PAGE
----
Saturday, October 01, 2016

400th post

This blog has developed quite a lot since the original incarnation when I started a project to support the appearance of Google Earth.
Thanks for reading so far. Plenty of mapping and developments still to come I'm sure….

Wednesday, September 28, 2016

Google Earth showing earthquake damage

A great Temblor post showing the imagery in Google Earth and how it shows damage using the colours of buildings which are being repaired.

Wednesday, September 07, 2016

Digimap for Schools - new aerial photographer layer(s)

From the letter received this morning by subscribers....

Digimap for Schools now contains a wonderful new addition that many of you have asked for over and over again – aerial photography!
We are thrilled at the addition of this new data, kindly donated by Getmapping Plc.
The aerial photography shows magnificent detail and clarity - it's cloud free for all of Great Britain, something you won't get anywhere else!  You can now compare and fade Ordnance Survey maps, historical maps and aerial photography with our new enhanced Map Chooser (shown).  It's simple to use and offers maximum flexibility.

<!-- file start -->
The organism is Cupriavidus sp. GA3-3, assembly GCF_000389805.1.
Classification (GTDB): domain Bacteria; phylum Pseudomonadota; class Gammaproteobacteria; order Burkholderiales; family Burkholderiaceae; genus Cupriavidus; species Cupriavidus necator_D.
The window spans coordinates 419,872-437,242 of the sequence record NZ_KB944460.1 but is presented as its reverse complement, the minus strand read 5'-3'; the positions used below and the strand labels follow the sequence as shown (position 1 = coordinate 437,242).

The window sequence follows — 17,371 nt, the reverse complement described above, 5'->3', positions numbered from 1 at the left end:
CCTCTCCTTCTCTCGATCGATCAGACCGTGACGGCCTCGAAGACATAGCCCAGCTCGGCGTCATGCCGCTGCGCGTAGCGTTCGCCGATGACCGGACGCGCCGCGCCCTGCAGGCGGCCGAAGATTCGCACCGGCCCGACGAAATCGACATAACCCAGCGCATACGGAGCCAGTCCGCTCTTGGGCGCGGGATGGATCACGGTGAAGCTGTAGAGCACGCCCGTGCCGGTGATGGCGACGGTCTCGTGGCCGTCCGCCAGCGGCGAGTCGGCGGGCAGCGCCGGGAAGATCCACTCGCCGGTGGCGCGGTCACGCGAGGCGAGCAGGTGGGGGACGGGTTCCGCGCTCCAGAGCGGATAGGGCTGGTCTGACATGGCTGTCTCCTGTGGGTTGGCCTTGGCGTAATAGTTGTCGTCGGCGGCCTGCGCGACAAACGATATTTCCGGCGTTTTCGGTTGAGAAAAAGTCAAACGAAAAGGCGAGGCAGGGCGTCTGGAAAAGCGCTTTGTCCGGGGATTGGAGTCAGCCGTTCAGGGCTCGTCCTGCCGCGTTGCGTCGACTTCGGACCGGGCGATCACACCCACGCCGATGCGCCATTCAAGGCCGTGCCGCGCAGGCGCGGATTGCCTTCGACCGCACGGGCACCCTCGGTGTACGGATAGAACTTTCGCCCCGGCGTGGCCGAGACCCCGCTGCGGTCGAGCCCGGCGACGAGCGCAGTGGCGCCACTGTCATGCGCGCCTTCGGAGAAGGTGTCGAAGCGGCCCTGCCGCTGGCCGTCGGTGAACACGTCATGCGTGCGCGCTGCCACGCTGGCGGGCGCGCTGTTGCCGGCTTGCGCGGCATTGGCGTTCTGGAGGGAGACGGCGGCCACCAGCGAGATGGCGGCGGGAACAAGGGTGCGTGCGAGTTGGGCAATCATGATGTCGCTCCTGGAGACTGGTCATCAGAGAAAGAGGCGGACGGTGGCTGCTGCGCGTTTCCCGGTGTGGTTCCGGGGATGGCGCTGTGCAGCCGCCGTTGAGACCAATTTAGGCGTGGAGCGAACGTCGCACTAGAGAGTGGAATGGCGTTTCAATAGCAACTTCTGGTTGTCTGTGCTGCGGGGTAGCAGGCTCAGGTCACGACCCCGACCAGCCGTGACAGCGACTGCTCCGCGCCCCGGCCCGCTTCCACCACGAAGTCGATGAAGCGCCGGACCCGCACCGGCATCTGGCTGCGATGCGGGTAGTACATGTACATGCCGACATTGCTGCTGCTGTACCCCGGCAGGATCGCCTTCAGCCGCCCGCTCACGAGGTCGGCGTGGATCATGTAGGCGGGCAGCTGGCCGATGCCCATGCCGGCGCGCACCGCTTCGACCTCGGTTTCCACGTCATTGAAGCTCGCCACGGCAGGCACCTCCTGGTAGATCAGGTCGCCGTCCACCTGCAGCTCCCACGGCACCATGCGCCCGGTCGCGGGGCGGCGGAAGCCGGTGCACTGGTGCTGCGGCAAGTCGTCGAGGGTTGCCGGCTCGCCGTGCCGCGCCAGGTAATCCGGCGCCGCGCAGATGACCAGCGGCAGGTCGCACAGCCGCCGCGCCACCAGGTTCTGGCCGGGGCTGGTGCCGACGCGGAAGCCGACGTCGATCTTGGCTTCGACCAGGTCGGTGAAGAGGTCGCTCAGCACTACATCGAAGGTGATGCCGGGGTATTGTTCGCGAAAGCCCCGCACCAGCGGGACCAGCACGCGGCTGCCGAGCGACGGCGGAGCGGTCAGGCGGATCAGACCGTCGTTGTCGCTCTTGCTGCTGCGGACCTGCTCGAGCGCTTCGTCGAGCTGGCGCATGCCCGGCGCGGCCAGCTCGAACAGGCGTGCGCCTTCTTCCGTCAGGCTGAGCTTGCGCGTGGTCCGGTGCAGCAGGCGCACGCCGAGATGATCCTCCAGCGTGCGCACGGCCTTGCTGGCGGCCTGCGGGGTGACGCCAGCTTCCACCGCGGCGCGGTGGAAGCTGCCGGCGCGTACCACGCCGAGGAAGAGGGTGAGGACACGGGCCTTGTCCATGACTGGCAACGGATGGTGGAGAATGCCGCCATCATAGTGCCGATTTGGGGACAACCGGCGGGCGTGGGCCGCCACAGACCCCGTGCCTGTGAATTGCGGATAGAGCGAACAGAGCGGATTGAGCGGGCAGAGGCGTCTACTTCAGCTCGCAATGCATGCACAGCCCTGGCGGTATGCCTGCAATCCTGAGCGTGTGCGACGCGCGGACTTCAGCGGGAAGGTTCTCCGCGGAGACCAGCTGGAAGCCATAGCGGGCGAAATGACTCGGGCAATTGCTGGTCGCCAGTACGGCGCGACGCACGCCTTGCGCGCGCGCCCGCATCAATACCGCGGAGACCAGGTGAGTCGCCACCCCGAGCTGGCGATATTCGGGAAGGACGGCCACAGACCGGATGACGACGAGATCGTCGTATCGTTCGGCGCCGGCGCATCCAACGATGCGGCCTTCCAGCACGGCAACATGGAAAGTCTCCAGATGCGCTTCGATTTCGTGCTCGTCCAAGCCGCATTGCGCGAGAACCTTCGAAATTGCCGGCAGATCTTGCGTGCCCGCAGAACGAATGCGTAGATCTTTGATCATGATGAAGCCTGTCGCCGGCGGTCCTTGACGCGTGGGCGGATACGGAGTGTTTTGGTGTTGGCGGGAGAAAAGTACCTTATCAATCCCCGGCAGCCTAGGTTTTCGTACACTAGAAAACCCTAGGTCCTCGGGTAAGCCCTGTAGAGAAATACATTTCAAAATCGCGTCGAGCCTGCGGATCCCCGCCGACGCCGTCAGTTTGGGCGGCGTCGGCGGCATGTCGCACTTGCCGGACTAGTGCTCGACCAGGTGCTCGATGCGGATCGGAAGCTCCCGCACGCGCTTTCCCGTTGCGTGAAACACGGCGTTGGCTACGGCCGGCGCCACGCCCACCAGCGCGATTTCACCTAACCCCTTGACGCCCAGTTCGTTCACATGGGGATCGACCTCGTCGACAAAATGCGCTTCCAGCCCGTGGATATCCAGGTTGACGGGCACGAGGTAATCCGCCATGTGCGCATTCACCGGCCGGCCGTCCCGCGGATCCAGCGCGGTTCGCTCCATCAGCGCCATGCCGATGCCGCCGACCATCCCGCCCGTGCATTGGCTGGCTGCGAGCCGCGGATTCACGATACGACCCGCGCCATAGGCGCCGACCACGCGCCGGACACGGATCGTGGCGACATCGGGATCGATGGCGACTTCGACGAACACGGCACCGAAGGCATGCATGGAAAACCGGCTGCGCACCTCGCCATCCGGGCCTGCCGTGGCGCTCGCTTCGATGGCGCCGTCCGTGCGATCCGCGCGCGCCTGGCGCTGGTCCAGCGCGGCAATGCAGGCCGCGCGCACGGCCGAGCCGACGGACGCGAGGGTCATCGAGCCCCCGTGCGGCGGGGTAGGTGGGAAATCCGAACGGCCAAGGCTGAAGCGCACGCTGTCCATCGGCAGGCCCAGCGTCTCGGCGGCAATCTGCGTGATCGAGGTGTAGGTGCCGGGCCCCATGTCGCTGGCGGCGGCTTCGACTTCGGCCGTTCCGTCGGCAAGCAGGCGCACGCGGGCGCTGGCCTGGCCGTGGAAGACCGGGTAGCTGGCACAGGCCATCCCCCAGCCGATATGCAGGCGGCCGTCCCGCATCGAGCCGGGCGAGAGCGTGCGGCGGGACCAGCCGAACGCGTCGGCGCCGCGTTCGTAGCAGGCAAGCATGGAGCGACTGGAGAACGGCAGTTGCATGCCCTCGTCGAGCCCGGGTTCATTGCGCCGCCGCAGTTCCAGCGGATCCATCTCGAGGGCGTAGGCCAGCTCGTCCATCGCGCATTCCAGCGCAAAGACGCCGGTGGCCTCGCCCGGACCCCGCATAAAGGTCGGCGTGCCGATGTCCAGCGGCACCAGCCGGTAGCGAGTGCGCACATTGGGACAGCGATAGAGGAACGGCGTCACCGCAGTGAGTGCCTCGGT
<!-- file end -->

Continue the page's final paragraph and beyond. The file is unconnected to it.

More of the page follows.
We've also added new learning resources to accompany the aerial photography.  Be inspired with ideas such as using aerial photography to introduce learners to travel, transport and trade or discuss marks we humans leave on the landscape that can be seen in aerial imagery.  Both excellent ideas to get you started with aerial photography.
To make you get the most out of this new addition to Digimap for Schools, we've created a short introductory video which explains the difference between Aerial and AerialX, the info tool for discovering exact dates the aerial photography was flown in your area of interest and a map key showing the patchwork of years stitched together to form this seamless dataset.  
And of course there is a revised Help section on How to .... fade between map types.

Here's the video, and more videos and webinars are on the Digimap for Schools YouTube channel.

Friday, August 05, 2016

Pokemon Go

Plenty of GIS related stories here... I've been saving a few of the stories, and collated a Google Document….

Google virtual Favela tour

Google has been working in the favelas of Brazil to produce a virtual fieldtrip experience which, with the Olympics about to start in earnest (some events have already started) is well worth taking a look at. Thanks to Ben Hennig for the tipoff to this resource.

Favelas are being mapped because "a big part of having an identity is having an atlas".
They are not just a place, they are a people, and to fully understand them, you must go inside...

This is colourful and is well worth experiencing (make sure that you wear your headphones when you do)

Saturday, July 02, 2016

ESRI Video

One of a few on the ESRI page...

Saturday, June 25, 2016

Brexit cartogram

It was good to spend time with Ben Hennig at the GIS Day that we hosted at my school on Tuesday. 
I was expecting Ben to produce a map of the referendum results and he has delivered as expected.
He describes the map as follows: